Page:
For example:

  • 12 = 2 x 2 x 3 ; which can be written: 22x 3
  • 457 = 457 (457 is a prime number)
  • 458 = 2 x 229
  • 459 = 33x 17

If we consider two prime numbers of large size (for example of 250 digits each) and multiply them, it becomes almost impossible to achieve the reverse calculation (a factorization in prime numbers), even for an extremely powerful computer. This particularity of non-reversibility of computation is at the base of symmetric cryptography.

In 1994, Peter Shor, then professor at MIT, developed a quantum algorithm able to factorize integers faster than with a conventional computer. The quantum computation time to factorize became polynomial with the number of digits and no longer exponential. This discovery convinced some researchers it would be possible to break – theoretically at least – many asymmetric cryptographies, known as public keys cryptographies.

However, at the technical implementation level, this discovery needs that quantum computer may store and process very large integers which is far from being true at the moment.

In 1996, Grover proposed a new quantum algorithm that could efficiently search for items in an unordered list or unstructured database. This algorithm makes it possible to speed up the search for a certain type of encryption key (symmetric encryption). Indeed, the time needed to break the cryptography by brute force (trying all combinations), is only 2n/2 iterations instead of 2n in classical computing.

Since then, the concept of post-quantum cryptography has been introduced by the National Institute of Standards and Technology (NIST) to designate any algorithm that can withstand Shor’s Algorithm.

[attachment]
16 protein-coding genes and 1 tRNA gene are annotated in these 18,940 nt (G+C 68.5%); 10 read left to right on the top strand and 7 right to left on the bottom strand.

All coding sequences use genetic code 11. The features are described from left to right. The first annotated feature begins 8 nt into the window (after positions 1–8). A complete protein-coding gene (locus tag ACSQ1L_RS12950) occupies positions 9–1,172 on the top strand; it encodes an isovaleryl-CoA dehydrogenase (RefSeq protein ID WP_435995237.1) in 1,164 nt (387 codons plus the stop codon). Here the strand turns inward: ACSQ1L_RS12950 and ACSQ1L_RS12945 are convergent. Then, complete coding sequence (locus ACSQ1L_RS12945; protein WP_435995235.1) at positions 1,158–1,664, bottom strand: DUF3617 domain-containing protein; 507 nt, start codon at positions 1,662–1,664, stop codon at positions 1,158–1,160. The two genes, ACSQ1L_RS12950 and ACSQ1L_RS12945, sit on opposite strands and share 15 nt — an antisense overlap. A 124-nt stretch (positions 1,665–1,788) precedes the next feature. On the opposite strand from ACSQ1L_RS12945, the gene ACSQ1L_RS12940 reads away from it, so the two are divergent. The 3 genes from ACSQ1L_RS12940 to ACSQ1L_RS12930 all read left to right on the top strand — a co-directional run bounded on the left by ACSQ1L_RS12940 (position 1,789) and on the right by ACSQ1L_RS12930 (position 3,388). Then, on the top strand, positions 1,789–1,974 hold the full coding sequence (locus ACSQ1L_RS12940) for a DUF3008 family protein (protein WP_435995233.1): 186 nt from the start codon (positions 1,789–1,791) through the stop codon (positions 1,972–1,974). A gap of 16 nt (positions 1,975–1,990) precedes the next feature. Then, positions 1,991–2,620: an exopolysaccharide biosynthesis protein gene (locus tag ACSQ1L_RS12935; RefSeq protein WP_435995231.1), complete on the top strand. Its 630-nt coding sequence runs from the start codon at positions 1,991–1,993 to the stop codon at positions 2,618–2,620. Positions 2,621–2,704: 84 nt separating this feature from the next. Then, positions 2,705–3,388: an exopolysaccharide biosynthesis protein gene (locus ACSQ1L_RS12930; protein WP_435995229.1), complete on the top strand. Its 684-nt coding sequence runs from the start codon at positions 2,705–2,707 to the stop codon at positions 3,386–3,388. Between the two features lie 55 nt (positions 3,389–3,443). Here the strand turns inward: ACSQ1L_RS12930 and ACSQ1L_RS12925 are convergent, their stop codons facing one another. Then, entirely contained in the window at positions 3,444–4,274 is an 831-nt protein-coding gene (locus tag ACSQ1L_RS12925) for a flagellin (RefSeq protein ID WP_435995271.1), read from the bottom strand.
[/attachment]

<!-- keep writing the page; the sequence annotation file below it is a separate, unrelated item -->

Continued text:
This new class of algorithms now exists in two categories: the most interesting algorithms are considered unbreakable by mathematical proof (formal proof), the others are considered sufficiently resistant in terms of the number of qubits and decryption time which are required to break them.

For example, it has been mathematically proven that the Lattice algorithm class is resistant to quantum computers. No algorithm known to date can break this type of cryptography.

In the case of symmetric cryptography, in the current state of knowledge, it is possible to keep using the current algorithms if the size of the encryption keys is increased. For example, for the widely used AES algorithm, doubling the key size from 256 bits to 512 bits may be acceptable.

Still in the current state of knowledge, hash functions are not impacted by Quantum Computing (although there have recently been many flaws detected and exploitable by classical computing).

By the way, ‘state of knowledge’ is a fuzzy term because nobody knows what governmental agencies actually know…

Consider that we want to evaluate the resistance of a message with encryption, which means encrypted using a cryptographic algorithm. We must immediately take into account the creation date of the encrypted message. There are three cases:

  • The message was encrypted a long time ago (about ten years ago). There is a good chance that the algorithm used has already been weakened or broken. It is also possible that the current computing power – classical computing – can decipher it by brute force. The brute force process can decipher by trying all the possible combinations, which can take a few minutes to a few years. Remember for example the breaking of the passwords of the first generation of Wi-Fi networks which exploited a weakness of the algorithm allowing the attacks by brute force.